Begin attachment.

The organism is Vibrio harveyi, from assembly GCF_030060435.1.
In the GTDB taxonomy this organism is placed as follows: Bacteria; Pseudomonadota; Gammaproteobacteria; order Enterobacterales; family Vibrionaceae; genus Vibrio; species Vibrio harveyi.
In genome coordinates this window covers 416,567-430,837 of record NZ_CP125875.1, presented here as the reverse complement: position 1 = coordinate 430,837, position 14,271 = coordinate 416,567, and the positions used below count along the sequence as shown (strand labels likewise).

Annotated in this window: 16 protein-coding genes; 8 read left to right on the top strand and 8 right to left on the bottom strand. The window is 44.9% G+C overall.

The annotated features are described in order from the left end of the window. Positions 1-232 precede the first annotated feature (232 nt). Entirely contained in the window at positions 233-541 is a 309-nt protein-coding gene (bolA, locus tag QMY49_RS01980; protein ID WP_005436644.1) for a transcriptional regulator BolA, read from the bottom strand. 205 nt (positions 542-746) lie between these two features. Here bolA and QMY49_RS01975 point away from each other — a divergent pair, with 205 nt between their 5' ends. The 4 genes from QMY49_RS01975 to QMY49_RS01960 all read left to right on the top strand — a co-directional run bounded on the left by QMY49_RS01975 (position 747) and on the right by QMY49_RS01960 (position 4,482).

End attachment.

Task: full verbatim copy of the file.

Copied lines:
The organism is Vibrio harveyi, from assembly GCF_030060435.1.
In the GTDB taxonomy this organism is placed as follows: Bacteria; Pseudomonadota; Gammaproteobacteria; order Enterobacterales; family Vibrionaceae; genus Vibrio; species Vibrio harveyi.
In genome coordinates this window covers 416,567-430,837 of record NZ_CP125875.1, presented here as the reverse complement: position 1 = coordinate 430,837, position 14,271 = coordinate 416,567, and the positions used below count along the sequence as shown (strand labels likewise).

Annotated in this window: 16 protein-coding genes; 8 read left to right on the top strand and 8 right to left on the bottom strand. The window is 44.9% G+C overall.

The annotated features are described in order from the left end of the window. Positions 1-232 precede the first annotated feature (232 nt). Entirely contained in the window at positions 233-541 is a 309-nt protein-coding gene (bolA, locus tag QMY49_RS01980; protein ID WP_005436644.1) for a transcriptional regulator BolA, read from the bottom strand. 205 nt (positions 542-746) lie between these two features. Here bolA and QMY49_RS01975 point away from each other — a divergent pair, with 205 nt between their 5' ends. The 4 genes from QMY49_RS01975 to QMY49_RS01960 all read left to right on the top strand — a co-directional run bounded on the left by QMY49_RS01975 (position 747) and on the right by QMY49_RS01960 (position 4,482).